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Blood Drug May Decrease Painful Crises In Children With Sickle Cell Disease, Study Shows

Date:
November 7, 2001
Source:
Johns Hopkins Medical Institutions
Summary:
Researchers at Johns Hopkins Children's Center and 20 other hospitals report that a novel drug appears to make blood cells slip around each other and more easily through blood vessels, shortening the duration of painful crises experienced by children with sickle cell disease.

Researchers at Johns Hopkins Children's Center and 20 other hospitals report that a novel drug appears to make blood cells slip around each other and more easily through blood vessels, shortening the duration of painful crises experienced by children with sickle cell disease. The achievement represents a departure from the traditional approaches to controlling crises, which have focused on reducing misshapen cell counts and treating pain symptoms. The drug had a similar but less potent effect in adults.

The multicenter study, in this week's Journal of the American Medical Association, suggests PP-188 (purified poloxamer 188) decreases the viscosity of blood and its components, allowing even rigid, crescent-shaped sickle cells to move through narrow capillaries.

Sickle cell disease is caused by mutations in the genes for hemoglobin, an oxygen- carrying protein in red blood cells. The defective hemoglobin makes oxygen-poor red blood cells rigid and crescent-shaped (sickled). The sickled cells tend to clog small blood vessels, leading to painful crises. Sickle cell disease affects more than 50,000 Americans, especially blacks of West African descent, according to the National Institutes of Health.

"Current treatment after the onset of painful crises involves treating symptoms, but not really attacking the underlying cause," says pediatric hematologist James F. Casella, M.D., who oversaw Hopkins' contribution to the study. "There are no available drugs that have been proven to be effective in modifying the course of painful crises. PP-188 may be helpful in shortening crises and providing much-needed relief to patients."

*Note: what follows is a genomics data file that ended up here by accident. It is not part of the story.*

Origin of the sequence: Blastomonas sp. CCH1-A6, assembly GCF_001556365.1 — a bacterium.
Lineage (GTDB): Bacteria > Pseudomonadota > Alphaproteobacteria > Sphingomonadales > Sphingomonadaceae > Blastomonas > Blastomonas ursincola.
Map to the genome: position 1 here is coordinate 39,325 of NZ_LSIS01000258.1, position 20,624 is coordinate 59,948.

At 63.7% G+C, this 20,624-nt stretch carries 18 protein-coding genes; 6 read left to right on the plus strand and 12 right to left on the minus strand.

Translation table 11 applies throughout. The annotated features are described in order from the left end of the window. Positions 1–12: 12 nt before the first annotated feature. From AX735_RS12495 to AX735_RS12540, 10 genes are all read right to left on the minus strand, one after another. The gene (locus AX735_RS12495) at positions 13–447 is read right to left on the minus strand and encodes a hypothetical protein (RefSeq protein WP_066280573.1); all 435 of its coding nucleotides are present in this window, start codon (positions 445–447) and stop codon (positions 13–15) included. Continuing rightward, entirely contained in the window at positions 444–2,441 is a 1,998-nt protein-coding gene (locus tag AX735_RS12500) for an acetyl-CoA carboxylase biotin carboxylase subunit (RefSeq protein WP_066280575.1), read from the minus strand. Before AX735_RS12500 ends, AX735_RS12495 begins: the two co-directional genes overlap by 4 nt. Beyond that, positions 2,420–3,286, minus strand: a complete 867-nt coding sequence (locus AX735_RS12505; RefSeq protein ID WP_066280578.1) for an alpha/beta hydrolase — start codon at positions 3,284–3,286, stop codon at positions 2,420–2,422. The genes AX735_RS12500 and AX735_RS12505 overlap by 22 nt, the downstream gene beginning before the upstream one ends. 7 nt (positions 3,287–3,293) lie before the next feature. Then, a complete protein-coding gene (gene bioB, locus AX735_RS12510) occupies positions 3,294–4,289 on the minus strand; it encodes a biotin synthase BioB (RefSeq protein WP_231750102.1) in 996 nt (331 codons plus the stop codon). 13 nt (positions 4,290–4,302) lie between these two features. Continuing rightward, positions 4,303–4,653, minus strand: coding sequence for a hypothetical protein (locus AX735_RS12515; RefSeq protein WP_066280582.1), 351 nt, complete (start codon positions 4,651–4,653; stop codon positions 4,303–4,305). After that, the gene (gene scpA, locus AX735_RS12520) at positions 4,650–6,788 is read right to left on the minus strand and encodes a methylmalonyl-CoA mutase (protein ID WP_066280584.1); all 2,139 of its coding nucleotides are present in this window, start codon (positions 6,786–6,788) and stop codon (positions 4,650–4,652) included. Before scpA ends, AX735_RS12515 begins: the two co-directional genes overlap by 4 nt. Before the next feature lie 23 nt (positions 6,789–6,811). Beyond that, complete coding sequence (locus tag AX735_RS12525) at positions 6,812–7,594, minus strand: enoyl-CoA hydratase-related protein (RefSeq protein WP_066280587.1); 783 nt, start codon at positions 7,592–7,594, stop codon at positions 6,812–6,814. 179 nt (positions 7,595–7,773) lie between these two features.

Researchers enrolled 255 sickle cell disease patients in the study. All participants had sickle cell anemia or S-beta-thalassemia (a form of sickle cell disease), were between the ages of 9 and 53 years and were enrolled about 12 hours after they were admitted with crisis symptoms to hospitals or clinics. One hundred twenty-seven of the enrollees were randomly assigned to receive PP-188; the other 128 were given a placebo in a double blind trial. Researchers contacted patients periodically for at least 28 days after initial enrollment to determine their patients' crisis symptoms and duration.

Researchers found a nine-hour reduction of crisis time in patients who took PP-188 and a 16-hour reduction of crisis duration in those patients who were also taking hydroxyurea, a standard drug therapy that decreases the number of poorly formed red blood cells in the circulatory system. Even more noteworthy, Casella says, is the 21-hour reduction in crisis duration in children 15 years and younger.

"Our study supports the possibility that there is a fundamental difference in the way sickle cell disease manifests itself in children and adults," Casella says. "In adults, repeated tissue damage in the same place may result in a more chronic problem. If that's the case, this tissue damage may be reversible or preventable in children."

Researchers from the University of North Carolina at Chapel Hill; the University of Illinois at Chicago Medical Center; the University of Tennessee Medical Center; St. Louis Children's Hospital; the University of California at Davis School of Medicine; Children's Mercy Hospital in Kansas City, Mo.; St. Christopher's Hospital for Children in Philadelphia, Pa.; the Medical College of Georgia, Children's Healthcare of Atlanta, Ga.; the Medical University of South Carolina; the Boston University School of Medicine; the University of Alabama at Birmingham Medical Center; Harper Hospital in Detroit, Mich.; the Robert Wood Johnson Medical School; the Arkansas Children's Hospital; Jefferson Medical College, Colmar, Pa.; Theradex of Princeton, N.J.; and the CytRx corporation also contributed to the study. It was funded by a grant from the CytRx corporation.

Some study coauthors have received support from and/or have provided consultation advice to CytRx.


Story Source:

The above story is based on materials provided by Johns Hopkins Medical Institutions. Note: Materials may be edited for content and length.


Cite This Page:

Johns Hopkins Medical Institutions. "Blood Drug May Decrease Painful Crises In Children With Sickle Cell Disease, Study Shows." ScienceDaily. ScienceDaily, 7 November 2001. <www.sciencedaily.com/releases/2001/11/011107073152.htm>.
Johns Hopkins Medical Institutions. (2001, November 7). Blood Drug May Decrease Painful Crises In Children With Sickle Cell Disease, Study Shows. ScienceDaily. Retrieved July 22, 2014 from www.sciencedaily.com/releases/2001/11/011107073152.htm
Johns Hopkins Medical Institutions. "Blood Drug May Decrease Painful Crises In Children With Sickle Cell Disease, Study Shows." ScienceDaily. www.sciencedaily.com/releases/2001/11/011107073152.htm (accessed July 22, 2014).

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